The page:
Saturday, June 11, 2011

Reservoir Dogs (1992)

I had a great time watching this movie but am not sure if I pulled anything very substantial out of it in the end. The chemistry between all these characters is phenomenal, the acting is wonderful, and the dialogue is lots of fun, but if it was trying to make a larger point it slipped past me. However, this is certainly a step up from my response to Pulp Fiction, so perhaps Tarantino has managed to grow on me a bit. 3.5 stars.

M (1931)

A very effective early serial killer movie (the first, says IMDb trivia). Although I usually like stories focusing on the psyche of the insane, I very much liked the focus this movie had on how it affected the town. The early scenes of paranoid citizens jumping to accuse every man who had an encounter with a child showed how much these murders had affected the town. I certainly liked this better than Night of the Hunter, which I've heard it compared to (I found that one unconvincing). Glad I finally watched it. 4 stars.

Sunday, June 5, 2011

Blue Valentine (2010)

I wanted to like this movie. It's the kind of movie I *should* have liked. I haven't seen Michelle Williams in much, but I like Ryan Gosling a lot. I love the idea of cross-cutting between the two time periods and there were a few great moments where it would pan from the past to the present and I'd have a startling "Wow, this is the same couple?" moment. Yet as a whole, the movie left me cold and I'm not entirely sure why.

Some guesses: I never felt like I got to know who the characters were, and so even when I was saddened at where their relationship had gone, it was entirely an abstract sadness. Between the two time periods we saw, the characters were so different that I never was able to figure out where to balance the two. Instead of seeing where their individual weaknesses had grown to be major obstacles in their relationship, I felt like I was watching four different individuals who had no connection with each other.

Very disappointing, all the more so because I can't pin down *exactly* why I didn't like it more - I have a feeling there are more things that didn't connect than I have listed but I can't figure out what they are. 2.5 stars.

Saturday, June 4, 2011

Splice (2009)

(Some spoilers.) There were two possible movies in this premise. There was a horror monster movie, and there was a drama about the essence of humanity, that kind of thing. Splice could have been either successfully - but tries to do both, and far too abruptly. About 15 minutes from the end of the movie, it switches gears with no warning and no apparent reason. The rest of the film plays out like they thought we were watching a horror film from the very beginning. It's as if someone said, "We haven't had any scares in this movie yet. We promised people scares! Let's up the death count a bunch." I actually liked both of those genres individually done in the movie, but when mashed together like this, it simply didn't fit. Disappointing, because I was thoroughly enjoying it up until it abandoned its original genre. 2.5 stars.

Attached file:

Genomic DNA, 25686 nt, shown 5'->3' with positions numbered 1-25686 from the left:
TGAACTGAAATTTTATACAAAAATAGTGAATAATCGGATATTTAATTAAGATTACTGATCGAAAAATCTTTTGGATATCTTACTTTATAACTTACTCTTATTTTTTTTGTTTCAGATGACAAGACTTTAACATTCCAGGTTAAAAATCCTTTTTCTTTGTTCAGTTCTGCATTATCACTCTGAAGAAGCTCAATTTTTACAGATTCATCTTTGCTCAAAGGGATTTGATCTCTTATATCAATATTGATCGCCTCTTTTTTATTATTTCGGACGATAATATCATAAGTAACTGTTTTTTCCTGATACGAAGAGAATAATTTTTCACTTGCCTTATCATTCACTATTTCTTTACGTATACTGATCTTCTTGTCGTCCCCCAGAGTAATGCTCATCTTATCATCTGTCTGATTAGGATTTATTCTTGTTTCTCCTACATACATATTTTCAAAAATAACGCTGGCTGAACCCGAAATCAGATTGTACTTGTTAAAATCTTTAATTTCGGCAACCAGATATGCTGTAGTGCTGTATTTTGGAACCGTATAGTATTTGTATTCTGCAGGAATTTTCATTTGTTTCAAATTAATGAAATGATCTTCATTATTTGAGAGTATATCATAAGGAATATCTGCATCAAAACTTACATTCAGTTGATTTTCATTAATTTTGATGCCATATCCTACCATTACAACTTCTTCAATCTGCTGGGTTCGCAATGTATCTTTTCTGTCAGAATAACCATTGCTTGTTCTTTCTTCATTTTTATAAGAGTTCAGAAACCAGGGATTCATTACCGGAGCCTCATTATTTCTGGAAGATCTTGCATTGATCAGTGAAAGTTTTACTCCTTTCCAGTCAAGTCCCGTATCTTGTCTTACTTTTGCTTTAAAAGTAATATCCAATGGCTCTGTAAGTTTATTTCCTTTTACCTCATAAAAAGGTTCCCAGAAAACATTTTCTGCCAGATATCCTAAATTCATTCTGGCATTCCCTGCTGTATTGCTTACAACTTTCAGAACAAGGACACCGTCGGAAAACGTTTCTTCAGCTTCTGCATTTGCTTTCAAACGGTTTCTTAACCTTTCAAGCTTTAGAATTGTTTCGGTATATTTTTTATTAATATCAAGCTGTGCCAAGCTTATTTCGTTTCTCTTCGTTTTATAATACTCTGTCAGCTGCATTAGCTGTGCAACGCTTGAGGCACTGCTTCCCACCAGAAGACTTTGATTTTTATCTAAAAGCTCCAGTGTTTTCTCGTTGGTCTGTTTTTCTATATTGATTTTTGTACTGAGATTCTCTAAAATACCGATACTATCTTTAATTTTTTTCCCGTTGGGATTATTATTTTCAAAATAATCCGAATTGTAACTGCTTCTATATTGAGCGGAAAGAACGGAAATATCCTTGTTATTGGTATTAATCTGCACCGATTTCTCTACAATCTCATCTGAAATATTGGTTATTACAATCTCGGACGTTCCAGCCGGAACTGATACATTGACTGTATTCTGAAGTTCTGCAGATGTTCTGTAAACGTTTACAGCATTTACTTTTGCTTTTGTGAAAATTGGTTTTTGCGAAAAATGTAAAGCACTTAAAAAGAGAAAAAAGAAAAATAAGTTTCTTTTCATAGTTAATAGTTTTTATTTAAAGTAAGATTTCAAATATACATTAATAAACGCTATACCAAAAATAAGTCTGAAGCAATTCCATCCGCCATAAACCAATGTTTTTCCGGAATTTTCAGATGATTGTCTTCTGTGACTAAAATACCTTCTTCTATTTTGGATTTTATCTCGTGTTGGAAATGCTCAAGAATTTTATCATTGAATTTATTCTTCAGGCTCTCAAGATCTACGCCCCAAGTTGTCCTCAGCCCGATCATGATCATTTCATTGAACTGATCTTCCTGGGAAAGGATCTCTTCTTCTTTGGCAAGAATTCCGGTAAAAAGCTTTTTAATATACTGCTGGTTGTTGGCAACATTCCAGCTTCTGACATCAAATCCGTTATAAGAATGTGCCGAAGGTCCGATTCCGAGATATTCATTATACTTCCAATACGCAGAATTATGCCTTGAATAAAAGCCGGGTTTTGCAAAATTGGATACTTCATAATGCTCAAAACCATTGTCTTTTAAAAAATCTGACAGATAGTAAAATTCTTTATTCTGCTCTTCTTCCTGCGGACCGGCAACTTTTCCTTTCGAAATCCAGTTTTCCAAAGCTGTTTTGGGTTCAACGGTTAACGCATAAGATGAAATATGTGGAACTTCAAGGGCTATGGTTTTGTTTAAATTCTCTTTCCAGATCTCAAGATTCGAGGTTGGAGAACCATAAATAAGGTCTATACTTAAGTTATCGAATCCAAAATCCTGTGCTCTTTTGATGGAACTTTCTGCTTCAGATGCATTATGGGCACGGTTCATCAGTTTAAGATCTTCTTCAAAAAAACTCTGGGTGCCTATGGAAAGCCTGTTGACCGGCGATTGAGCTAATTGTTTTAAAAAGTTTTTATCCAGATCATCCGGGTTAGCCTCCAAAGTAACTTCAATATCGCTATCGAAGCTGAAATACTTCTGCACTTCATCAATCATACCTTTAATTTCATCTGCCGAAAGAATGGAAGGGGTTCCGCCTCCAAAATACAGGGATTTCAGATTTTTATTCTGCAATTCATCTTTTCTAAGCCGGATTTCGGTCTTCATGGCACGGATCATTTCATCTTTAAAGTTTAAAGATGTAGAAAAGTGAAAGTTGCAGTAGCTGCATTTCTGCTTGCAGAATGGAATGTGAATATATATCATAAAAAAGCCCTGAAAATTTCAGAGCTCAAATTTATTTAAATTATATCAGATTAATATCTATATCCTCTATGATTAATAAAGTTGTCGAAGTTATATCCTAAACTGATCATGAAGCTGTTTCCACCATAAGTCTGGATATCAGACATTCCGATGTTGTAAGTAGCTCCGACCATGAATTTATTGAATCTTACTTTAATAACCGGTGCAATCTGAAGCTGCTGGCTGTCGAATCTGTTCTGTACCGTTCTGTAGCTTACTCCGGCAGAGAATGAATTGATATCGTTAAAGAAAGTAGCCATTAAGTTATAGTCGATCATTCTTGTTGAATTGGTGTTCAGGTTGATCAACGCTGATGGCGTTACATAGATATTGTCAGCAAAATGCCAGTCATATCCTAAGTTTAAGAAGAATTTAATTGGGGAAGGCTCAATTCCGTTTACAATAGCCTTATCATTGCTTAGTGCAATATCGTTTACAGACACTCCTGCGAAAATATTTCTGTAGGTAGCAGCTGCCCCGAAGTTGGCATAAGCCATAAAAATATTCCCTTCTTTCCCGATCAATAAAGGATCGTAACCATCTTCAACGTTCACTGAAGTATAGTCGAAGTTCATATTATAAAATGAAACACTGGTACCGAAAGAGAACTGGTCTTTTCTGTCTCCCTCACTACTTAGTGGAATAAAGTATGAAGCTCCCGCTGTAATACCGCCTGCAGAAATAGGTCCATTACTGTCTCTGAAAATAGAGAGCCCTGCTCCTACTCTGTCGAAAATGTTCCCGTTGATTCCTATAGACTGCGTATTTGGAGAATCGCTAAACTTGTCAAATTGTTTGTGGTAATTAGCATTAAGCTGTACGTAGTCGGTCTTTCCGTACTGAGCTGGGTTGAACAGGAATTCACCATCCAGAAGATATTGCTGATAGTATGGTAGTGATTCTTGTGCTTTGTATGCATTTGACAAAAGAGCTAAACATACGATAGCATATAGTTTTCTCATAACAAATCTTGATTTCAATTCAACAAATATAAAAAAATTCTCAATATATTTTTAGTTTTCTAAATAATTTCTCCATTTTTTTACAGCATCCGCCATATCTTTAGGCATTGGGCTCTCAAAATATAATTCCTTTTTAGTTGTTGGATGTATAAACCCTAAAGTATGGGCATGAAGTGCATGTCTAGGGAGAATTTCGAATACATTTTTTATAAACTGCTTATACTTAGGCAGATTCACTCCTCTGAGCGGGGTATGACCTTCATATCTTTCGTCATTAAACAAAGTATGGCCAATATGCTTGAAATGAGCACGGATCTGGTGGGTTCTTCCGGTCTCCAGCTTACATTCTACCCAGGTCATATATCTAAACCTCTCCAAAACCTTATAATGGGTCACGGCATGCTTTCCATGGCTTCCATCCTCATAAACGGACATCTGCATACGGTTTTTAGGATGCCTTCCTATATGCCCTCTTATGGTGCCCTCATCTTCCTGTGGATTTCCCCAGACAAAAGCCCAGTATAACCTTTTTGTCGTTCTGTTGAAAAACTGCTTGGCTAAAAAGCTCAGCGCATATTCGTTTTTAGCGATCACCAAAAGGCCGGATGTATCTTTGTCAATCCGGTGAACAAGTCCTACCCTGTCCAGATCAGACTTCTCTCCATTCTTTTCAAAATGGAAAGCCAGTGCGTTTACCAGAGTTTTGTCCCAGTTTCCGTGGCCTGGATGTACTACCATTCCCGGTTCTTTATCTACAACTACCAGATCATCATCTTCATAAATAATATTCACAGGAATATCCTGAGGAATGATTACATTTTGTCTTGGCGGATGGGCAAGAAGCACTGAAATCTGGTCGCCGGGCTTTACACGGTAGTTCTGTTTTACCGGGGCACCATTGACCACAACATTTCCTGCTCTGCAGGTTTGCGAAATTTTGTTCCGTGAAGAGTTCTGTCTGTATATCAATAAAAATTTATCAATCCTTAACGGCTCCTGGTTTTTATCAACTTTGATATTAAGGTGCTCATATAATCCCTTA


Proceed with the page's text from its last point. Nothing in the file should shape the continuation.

Friday, June 3, 2011

Grave of the Fireflies (1988)

(Some spoilers ahead, although the opening of the movie hints at its ending, so not *very* spoilery.) This movie HURT. I have younger siblings and can't imagine going through this kind of thing with them. I am not at all a fan of anime - it never feels like the characters are interacting with the real world - but that weird distance serves this movie well, as these two young children simply don't seem to belong in the existence they're suddenly flung into. The script is beautiful and simple. It's quite possible that after another viewing (or after time has past) this would get bumped up half a star, but right now I'm having great difficulty wrapping my mind around it, so I am just going to give it 4 stars and let it sit for awhile. 4 stars.

All That Jazz (1979)

Seeing how much I love musical theater, I'd hoped this would be a bit more personally gripping for me. While the final song and dance number is absolutely fantastic and very fitting for the character, the rest of it is capable but never resonated with me. Roy Scheider is wonderful as Joe Gideon, though - his performance shines throughout the entire movie, even when the story itself is not what I would have hoped. 3.5 stars.

Wednesday, June 1, 2011

Buried (2010)

(Major spoilers ahead.)

All right. I don't know where to go with this movie, which is why it's currently getting a medium rating. If I were absolutely decided it would be either much higher (which is where I think it's going to go) or much lower.

Ryan Reynolds really pulls off this performance. He's one of those actors who is only interesting and charming when he's not trying to be. He's not a soldier, he's not a police officer, he's a truck driver, and he has never had to mentally prepare himself for being in this kind of situation. He rants and raves and panics, just as the average man would do if he found himself buried alive. Even when he realizes it may use his oxygen quicker, his sympathetic nervous system is kicking in hardcore and causing him to panic.

The movie *is* tense. Absolutely. Especially toward the end, as the sand begins to fill his box, I found myself hardly able to breathe along with him. This movie got compared a lot in the reviews to 127 Hours, which I loved. But there's one vital difference between this one and that: in that one, the hero makes it out alive. In Buried, they build up the tension and build it and build it and build it and then suddenly dash every single hope... and the credits roll. I was absolutely unprepared for this. You expect this to be a thriller, you expect, hold onto the belief that the hero is going to make it out of this situation. Of course he is. That's how these movies work.

My initial reaction was of feeling cheated and very angry. I had a similar reaction to Life is Beautiful, where I felt lied to about the direction the movie was going. A few weeks later, I was able to look back on it and give it a much higher rating because I appreciated the artistry of it. I have a suspicion something similar will happen with this, although, frankly, I don't think I could ever watch this movie again. 3.5 stars.